“Singing produces more aerosols than the average conversation, so to mitigate the risk of having people in my studio, I teach online,” she explains.

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She’s also setting up a Member Area that will offer features like warmup guides, tips on handling performance anxiety, and breathing exercises. She’ll likely put some content behind a paywall for monthly or annual subscribers and make some available for free, she says.

The Member Area feature allows Squarespace users to use the service’s normal Squarespace CMS to build out pages that they want to be paywalled or restricted to logged in users. They can drag and drop pages into a Member Area, into the normal free portion of a Squarespace site, or from one Member Area to another, says Squarespace group product manager Kimberly Lin. The paywall features are set up so that even with a link to the restricted section of the site, nobody can access the Member Area without logging in to a subscribed account, she says.

Alison Smith, who runs Kanda Yoga School in San Francisco, said in an email to Fast Company that she’s planning on using Member Areas to host a “treasure trove” of prerecorded classes, workshops, and seminars for her students. She’ll also continue to offer live online classes, since she thinks it’s critical to offer the kind of personalized attention she could once deliver to students in person.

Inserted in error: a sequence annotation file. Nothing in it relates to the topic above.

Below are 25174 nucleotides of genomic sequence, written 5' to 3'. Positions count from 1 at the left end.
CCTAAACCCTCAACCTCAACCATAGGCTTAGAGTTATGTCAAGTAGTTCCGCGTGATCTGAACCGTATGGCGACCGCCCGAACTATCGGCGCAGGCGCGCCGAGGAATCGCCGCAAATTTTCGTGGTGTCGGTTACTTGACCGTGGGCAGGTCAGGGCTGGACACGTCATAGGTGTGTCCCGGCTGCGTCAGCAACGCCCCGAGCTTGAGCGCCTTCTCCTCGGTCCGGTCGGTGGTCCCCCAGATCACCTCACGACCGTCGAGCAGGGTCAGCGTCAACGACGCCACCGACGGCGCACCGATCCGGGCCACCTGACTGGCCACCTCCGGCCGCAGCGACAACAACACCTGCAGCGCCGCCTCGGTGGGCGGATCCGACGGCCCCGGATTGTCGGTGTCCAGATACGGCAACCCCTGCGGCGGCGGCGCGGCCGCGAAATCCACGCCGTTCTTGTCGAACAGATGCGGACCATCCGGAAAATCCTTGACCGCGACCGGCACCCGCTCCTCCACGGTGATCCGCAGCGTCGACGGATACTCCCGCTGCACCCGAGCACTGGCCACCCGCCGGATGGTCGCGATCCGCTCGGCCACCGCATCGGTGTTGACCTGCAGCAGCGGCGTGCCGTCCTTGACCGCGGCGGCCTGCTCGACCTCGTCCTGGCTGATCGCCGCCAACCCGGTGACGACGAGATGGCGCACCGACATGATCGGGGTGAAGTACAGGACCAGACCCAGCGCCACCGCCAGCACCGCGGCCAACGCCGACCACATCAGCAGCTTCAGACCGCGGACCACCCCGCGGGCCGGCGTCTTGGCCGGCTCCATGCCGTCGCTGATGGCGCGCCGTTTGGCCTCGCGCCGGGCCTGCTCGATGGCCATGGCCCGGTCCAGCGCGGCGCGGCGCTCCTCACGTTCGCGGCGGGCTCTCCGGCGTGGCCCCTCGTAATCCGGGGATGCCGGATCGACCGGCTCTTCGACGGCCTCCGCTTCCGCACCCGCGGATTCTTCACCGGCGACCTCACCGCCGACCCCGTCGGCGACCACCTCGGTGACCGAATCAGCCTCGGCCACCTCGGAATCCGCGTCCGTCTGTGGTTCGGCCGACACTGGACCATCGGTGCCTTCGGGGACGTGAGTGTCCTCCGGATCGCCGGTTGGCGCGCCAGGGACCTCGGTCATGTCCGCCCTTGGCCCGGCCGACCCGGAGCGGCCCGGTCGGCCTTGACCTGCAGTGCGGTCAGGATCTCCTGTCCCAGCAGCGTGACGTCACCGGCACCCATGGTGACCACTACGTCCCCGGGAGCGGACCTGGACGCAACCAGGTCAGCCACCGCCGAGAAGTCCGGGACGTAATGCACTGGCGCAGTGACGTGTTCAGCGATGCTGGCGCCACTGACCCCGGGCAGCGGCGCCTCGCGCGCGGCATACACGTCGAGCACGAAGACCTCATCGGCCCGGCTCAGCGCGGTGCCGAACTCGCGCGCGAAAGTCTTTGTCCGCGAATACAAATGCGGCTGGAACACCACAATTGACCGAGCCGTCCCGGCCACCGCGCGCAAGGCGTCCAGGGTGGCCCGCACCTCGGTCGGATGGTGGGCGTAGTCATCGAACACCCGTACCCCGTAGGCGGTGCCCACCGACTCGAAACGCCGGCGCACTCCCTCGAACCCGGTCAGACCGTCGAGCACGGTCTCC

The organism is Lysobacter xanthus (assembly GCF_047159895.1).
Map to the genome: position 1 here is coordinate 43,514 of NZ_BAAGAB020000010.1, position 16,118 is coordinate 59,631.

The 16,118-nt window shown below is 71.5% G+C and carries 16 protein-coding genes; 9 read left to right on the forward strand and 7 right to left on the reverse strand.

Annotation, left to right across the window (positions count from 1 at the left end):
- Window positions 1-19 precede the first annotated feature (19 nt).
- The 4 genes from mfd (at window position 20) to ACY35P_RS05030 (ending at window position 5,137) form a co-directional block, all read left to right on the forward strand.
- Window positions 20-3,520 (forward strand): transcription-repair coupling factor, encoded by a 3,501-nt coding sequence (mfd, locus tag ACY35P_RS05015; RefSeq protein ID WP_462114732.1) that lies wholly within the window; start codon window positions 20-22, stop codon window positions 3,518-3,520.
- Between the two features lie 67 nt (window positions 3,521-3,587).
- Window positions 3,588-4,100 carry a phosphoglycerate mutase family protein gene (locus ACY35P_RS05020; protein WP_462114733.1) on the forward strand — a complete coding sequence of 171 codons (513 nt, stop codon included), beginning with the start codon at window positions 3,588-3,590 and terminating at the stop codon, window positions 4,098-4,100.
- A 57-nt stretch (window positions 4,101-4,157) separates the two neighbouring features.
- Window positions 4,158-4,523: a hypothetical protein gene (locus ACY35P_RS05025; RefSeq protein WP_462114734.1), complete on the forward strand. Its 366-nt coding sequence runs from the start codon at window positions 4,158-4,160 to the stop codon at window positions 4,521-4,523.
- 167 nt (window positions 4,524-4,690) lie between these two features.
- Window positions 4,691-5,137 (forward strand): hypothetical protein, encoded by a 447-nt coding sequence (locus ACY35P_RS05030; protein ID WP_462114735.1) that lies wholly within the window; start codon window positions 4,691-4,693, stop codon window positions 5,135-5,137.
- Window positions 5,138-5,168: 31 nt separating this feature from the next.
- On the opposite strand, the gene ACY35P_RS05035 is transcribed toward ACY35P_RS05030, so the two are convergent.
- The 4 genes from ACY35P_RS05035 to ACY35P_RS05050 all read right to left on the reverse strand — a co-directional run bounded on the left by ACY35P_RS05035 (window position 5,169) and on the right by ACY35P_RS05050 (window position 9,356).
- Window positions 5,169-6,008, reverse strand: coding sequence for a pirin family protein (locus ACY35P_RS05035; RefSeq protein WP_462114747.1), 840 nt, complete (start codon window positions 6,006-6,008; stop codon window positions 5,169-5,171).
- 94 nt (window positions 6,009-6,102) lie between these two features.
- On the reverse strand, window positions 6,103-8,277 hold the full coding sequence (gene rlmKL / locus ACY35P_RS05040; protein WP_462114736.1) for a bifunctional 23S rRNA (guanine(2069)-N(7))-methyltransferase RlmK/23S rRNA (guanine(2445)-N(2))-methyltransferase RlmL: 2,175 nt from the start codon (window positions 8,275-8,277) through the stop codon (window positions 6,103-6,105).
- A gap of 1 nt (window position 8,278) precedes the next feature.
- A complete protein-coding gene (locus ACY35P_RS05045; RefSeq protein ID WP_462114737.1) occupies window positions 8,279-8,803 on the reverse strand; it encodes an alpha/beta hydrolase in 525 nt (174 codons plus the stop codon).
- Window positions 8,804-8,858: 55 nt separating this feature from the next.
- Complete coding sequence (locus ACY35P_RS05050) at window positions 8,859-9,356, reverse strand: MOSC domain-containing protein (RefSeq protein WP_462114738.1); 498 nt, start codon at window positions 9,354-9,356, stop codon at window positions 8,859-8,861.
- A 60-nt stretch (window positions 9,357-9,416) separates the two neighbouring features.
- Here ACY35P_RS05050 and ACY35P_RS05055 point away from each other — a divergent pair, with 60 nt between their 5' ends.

“I believe this can be replicated online, but it requires that the teacher is truly teaching—sitting, watching, instructing—rather than practicing and leading class from their own mat,” she says.

Squarespace customers can also drag and drop content from Member Areas and other pages into the platform’s email building tool, letting them use Member Areas to build email newsletters that could contain full content from the site or simply a preview. Squarespace’s email marketing tool makes it possible to send emails only to subscribers with access to a particular Member Area, Gubbay explains.

Squarespace generally offers a variety of pricing plans with different features and charges for sales transactions. Enabling Member Areas costs an additional fee, from $10 to $40 if paid monthly, with higher priced plans enabling lower per-transaction charges and extra features like gift cards.

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While other tools like Patreon and Substack already are widely used for building paid newsletters and hosting paid content, Gubbay says part of Squarespace’s advantage is that it’s effectively a one-stop shop for a variety of ways to reach consumers, from premium content to physical goods. That can mean cost and time savings for business owners as they expand their businesses or check out new possibilities for reaching customers, both during the current phase of the pandemic and beyond.

About the author

Steven Melendez is an independent journalist living in New Orleans.